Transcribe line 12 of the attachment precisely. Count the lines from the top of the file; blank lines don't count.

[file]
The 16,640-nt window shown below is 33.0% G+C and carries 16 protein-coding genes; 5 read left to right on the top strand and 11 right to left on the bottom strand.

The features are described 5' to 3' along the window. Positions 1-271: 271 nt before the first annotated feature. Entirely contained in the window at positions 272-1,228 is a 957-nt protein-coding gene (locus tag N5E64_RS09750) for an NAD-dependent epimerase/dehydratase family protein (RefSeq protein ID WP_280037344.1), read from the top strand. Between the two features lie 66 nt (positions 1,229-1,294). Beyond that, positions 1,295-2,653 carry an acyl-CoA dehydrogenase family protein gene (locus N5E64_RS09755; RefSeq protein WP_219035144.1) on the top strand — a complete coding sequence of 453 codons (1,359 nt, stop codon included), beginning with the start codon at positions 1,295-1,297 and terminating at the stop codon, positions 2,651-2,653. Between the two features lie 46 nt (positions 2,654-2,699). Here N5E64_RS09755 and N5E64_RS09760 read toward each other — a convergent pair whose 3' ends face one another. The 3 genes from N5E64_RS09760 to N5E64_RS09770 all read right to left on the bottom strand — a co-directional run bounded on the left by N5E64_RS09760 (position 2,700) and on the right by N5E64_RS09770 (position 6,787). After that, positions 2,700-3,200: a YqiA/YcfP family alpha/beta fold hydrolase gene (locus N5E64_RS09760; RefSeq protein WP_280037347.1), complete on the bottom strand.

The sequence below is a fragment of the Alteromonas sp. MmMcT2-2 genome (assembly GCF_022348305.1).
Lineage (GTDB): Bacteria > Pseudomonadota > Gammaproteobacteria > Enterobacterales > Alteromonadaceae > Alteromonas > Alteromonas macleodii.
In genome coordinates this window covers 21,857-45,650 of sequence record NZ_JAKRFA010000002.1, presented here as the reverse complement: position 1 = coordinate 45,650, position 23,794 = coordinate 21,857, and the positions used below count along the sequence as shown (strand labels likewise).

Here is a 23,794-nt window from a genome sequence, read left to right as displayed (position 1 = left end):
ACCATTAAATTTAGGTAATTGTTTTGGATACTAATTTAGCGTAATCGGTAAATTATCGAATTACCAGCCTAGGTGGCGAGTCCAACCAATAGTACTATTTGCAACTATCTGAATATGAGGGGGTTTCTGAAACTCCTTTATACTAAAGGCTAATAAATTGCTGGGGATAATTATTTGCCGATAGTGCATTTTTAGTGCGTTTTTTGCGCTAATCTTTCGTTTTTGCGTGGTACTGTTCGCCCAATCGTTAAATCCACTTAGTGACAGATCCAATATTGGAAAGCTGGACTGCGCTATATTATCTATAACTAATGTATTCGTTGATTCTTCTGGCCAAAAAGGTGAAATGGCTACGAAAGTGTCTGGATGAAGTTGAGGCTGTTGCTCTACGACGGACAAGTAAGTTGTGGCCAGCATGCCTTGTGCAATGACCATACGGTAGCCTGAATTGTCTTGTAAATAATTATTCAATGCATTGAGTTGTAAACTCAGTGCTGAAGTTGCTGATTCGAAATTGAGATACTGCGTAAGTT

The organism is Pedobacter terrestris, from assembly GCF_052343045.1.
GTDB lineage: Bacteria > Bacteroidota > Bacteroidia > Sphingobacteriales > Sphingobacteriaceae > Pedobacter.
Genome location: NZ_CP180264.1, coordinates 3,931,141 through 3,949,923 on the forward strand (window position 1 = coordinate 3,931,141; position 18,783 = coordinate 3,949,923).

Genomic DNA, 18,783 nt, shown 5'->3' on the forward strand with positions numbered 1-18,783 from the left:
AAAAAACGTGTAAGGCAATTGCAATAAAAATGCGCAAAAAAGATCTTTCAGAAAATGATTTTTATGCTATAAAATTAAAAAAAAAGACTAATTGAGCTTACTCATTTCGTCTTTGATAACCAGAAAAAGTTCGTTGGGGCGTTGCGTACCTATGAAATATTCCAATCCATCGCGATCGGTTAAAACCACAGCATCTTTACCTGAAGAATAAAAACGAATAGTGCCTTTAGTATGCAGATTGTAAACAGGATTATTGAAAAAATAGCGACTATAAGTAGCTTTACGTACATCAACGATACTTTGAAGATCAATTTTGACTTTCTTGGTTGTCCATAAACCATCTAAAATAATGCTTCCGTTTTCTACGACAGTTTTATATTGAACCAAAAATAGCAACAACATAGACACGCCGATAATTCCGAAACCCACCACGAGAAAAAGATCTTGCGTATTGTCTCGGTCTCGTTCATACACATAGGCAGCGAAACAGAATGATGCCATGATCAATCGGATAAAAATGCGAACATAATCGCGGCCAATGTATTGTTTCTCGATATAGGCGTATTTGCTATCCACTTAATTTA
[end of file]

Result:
AAAAAACGTGTAAGGCAATTGCAATAAAAATGCGCAAAAAAGATCTTTCAGAAAATGATTTTTATGCTATAAAATTAAAAAAAAAGACTAATTGAGCTTACTCATTTCGTCTTTGATAACCAGAAAAAGTTCGTTGGGGCGTTGCGTACCTATGAAATATTCCAATCCATCGCGATCGGTTAAAACCACAGCATCTTTACCTGAAGAATAAAAACGAATAGTGCCTTTAGTATGCAGATTGTAAACAGGATTATTGAAAAAATAGCGACTATAAGTAGCTTTACGTACATCAACGATACTTTGAAGATCAATTTTGACTTTCTTGGTTGTCCATAAACCATCTAAAATAATGCTTCCGTTTTCTACGACAGTTTTATATTGAACCAAAAATAGCAACAACATAGACACGCCGATAATTCCGAAACCCACCACGAGAAAAAGATCTTGCGTATTGTCTCGGTCTCGTTCATACACATAGGCAGCGAAACAGAATGATGCCATGATCAATCGGATAAAAATGCGAACATAATCGCGGCCAATGTATTGTTTCTCGATATAGGCGTATTTGCTATCCACTTAATTTA